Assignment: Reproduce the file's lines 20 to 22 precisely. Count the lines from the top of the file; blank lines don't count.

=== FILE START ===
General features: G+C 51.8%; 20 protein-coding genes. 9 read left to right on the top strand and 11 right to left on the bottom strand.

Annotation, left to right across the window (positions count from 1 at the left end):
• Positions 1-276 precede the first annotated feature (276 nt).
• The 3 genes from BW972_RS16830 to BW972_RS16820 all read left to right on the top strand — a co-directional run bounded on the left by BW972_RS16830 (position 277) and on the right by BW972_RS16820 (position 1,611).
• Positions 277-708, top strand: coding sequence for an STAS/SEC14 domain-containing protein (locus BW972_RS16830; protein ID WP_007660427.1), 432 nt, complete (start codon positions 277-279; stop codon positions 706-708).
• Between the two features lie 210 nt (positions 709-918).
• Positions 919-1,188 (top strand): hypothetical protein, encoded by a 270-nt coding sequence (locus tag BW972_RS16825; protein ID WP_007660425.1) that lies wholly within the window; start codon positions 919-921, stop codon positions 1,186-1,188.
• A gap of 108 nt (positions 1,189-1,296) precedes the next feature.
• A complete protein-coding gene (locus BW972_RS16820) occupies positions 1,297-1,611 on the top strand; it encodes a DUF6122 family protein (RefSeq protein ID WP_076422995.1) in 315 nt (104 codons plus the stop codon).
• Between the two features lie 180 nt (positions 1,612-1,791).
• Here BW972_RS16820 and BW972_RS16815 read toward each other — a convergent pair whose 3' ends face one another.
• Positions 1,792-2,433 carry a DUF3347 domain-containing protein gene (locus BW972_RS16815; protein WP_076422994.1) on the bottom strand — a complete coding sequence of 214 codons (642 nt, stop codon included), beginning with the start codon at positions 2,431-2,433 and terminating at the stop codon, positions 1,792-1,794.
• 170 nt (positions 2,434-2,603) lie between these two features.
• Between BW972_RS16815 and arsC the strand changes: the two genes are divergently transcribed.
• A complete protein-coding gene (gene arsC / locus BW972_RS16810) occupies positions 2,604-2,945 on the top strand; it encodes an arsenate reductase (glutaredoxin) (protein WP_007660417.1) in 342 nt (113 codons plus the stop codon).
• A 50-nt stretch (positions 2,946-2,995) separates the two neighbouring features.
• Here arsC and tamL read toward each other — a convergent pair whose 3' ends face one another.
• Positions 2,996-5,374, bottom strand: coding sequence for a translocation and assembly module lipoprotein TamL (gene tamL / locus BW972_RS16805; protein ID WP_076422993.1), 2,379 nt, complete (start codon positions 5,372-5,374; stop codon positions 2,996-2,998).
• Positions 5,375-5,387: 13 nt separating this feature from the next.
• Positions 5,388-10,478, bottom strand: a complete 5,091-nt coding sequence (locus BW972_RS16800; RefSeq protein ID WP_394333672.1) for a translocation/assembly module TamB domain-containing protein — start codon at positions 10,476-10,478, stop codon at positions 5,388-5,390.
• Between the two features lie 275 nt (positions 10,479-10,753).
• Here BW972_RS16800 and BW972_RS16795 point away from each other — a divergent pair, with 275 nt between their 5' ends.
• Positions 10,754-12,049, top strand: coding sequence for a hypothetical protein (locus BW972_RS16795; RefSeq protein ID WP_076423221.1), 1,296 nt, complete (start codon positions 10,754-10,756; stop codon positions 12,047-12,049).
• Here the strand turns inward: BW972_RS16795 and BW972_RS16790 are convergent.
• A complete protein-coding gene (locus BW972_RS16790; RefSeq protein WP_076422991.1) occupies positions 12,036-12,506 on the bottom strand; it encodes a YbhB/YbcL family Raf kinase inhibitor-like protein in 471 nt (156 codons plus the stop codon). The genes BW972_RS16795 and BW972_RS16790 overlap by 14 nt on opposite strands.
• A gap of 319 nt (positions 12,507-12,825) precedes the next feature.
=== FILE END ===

• Positions 5,388-10,478, bottom strand: a complete 5,091-nt coding sequence (locus BW972_RS16800; RefSeq protein ID WP_394333672.1) for a translocation/assembly module TamB domain-containing protein — start codon at positions 10,476-10,478, stop codon at positions 5,388-5,390.
• Between the two features lie 275 nt (positions 10,479-10,753).
• Here BW972_RS16800 and BW972_RS16795 point away from each other — a divergent pair, with 275 nt between their 5' ends.